Writer in Residence · 02/07/2011

Indiscretion

Translated by Michelle Bailat-Jones

Régine Dupuis lived in a two-bedroom apartment on the fourth floor of a relatively comfortable but charmless building. From her balcony she watched, not without a certain thrill, the arrival of her new, young neighbors.

Régine had not worked for thirty years. The alimony her ex-husband gave her was ample enough to support the simple life she lived. She rarely went out, and then only to do her shopping and she didn’t even bother going all the way to the supermarket at the end of the street. She settled for buying her groceries at the Arab shop located on the ground floor of her building.

Régine had not made the mistake of having children. In truth, she had not had much experience with men. She also hadn’t made love very often with her husband, a laid-back fellow who had quickly understood that his wife’s desire for the act was particularly weak, almost nonexistent. He resigned himself to his lot. Perhaps he’d visited professional women? She could not have cared less. He had his own pocket money, he could spend it as he liked, as long as he refrained from slipping his limp hands under her dress any time she made an effort to mop the floors or wash the dishes. Their conjugal life had lasted no more than five years. They never argued; perhaps they should have and in this way would have escaped the tediousness of their life together since indifference is what finally finished off their relationship. In the end, they were leading separate lives, finding themselves crossing paths in the small apartment like two tourists in a train station.

Soon after her husband left, Régine attempted to put some fun into her life. She got in contact with a cousin, a woman Régine remembered as having had plenty of good humor. Unfortunately, fate had not smiled on Régine’s cousin and she had lost her son and her husband within a year of each other. The first died in a motorcycle accident, the second of liver cancer. Thus the two women settled for eating a roast together every Sunday and chatting in front of the television. Quickly, Régine found it too exhausting to cook two Sundays a month and even more so to travel to the suburbs on the other two Sundays. Besides, she found her cousin’s chatter tiresome in the end. It didn’t matter a penny to her whether the heater still wasn’t working in the building or that the vegetables were never as good as years past. She explained to her relative that their Sunday visits were too tiring for her and she would have to give them up. Her cousin persisted in telephoning each week and asking after her, but Régine put an end to this harassment by refusing to pick up the phone.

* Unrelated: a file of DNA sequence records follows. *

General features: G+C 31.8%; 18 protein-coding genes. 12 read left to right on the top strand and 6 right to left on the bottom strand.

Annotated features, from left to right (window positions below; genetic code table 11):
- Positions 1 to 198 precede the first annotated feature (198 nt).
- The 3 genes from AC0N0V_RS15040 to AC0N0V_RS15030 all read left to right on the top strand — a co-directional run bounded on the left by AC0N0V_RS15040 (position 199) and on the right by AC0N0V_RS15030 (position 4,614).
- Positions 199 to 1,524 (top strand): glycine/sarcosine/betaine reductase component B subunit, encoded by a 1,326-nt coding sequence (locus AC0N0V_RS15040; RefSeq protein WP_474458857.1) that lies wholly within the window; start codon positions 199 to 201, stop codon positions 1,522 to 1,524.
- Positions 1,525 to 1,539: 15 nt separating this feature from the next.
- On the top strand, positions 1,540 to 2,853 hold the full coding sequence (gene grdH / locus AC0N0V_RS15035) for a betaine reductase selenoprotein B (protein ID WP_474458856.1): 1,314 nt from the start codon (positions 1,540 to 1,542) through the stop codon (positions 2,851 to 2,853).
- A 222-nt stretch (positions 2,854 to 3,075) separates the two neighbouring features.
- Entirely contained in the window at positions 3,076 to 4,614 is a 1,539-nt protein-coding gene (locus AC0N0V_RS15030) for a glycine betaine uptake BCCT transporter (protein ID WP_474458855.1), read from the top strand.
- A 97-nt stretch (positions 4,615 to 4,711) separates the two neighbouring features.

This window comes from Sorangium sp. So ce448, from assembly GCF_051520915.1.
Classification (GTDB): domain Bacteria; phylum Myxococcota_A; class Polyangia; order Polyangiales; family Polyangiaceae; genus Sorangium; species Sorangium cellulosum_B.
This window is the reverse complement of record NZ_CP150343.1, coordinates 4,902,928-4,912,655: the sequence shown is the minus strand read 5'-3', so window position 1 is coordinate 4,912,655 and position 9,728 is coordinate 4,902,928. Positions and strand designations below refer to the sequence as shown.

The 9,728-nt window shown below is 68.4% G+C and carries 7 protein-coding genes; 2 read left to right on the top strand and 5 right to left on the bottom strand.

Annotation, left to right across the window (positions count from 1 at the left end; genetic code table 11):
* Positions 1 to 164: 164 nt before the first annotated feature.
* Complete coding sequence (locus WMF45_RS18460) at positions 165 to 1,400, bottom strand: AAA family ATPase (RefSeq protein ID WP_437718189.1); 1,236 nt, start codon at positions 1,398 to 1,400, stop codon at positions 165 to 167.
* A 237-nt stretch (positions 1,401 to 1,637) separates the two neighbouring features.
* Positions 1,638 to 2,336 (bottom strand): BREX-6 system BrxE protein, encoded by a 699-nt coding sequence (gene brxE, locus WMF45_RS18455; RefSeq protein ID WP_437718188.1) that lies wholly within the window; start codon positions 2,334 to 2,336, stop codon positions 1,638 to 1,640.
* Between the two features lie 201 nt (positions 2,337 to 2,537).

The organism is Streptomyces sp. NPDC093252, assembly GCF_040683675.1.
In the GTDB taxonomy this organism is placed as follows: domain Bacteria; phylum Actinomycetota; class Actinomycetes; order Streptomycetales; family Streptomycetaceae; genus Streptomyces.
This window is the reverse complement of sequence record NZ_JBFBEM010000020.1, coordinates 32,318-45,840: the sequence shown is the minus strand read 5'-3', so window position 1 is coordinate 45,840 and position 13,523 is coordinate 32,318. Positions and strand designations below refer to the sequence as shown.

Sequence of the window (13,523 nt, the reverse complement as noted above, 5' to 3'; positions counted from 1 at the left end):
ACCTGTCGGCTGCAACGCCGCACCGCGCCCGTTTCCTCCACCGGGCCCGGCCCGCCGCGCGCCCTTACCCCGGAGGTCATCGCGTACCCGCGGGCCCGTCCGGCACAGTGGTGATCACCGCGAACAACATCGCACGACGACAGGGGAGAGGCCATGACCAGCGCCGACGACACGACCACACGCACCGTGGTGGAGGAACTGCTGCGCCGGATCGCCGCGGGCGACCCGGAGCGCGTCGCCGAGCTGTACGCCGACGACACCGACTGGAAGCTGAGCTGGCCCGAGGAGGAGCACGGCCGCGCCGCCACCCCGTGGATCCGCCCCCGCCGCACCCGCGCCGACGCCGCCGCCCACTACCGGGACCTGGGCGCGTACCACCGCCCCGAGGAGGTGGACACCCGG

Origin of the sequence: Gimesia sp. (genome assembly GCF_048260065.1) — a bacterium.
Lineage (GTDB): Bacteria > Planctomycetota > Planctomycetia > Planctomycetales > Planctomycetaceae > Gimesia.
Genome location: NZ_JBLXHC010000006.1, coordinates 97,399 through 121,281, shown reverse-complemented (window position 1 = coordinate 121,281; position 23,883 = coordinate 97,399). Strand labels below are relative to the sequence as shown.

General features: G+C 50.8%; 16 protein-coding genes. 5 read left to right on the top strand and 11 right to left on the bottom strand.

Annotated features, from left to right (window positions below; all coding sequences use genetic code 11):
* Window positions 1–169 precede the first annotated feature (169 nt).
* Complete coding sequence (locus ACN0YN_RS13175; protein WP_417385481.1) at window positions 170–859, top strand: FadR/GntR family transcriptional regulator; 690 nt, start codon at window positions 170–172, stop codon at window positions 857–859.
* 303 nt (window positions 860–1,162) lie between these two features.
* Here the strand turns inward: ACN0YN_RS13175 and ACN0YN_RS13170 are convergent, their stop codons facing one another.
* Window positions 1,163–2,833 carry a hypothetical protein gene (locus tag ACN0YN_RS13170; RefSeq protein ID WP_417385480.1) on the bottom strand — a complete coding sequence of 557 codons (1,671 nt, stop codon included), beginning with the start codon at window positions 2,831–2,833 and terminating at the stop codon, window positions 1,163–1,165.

For a while Régine amused herself with television programs, but they quickly bored her silly. And so she saw a piece of good luck in the moving truck, something to save her from the tedium in which she was drowning.

She was not disappointed. The young couple who had rented the small two-bedroom apartment next to Régine had a passionate relationship. They were continually at each other’s throats. Seeing as the walls were thin, the noise of their quarreling traveled through to Régine and often woke her in the middle of the night. Far from making her angry, these arguments gave her the pleasant impression that something was alive in the building, and she would fall back to sleep with this happy thought. One day, her curiosity aflame, she wanted to understand what the young couple was squabbling about. She was having trouble making out their words and could only perceive the intonation of their voices. Not able to stand it any longer, she grabbed a funnel and pressed it against the bathroom wall. The girl was crying. She reproached her partner for neglecting her. He thought only of his work, forgetting her very existence, forgetting that she needed attention too. She didn’t want to be his trophy wife or his housemaid. Régine savored this tasty morsel of real life.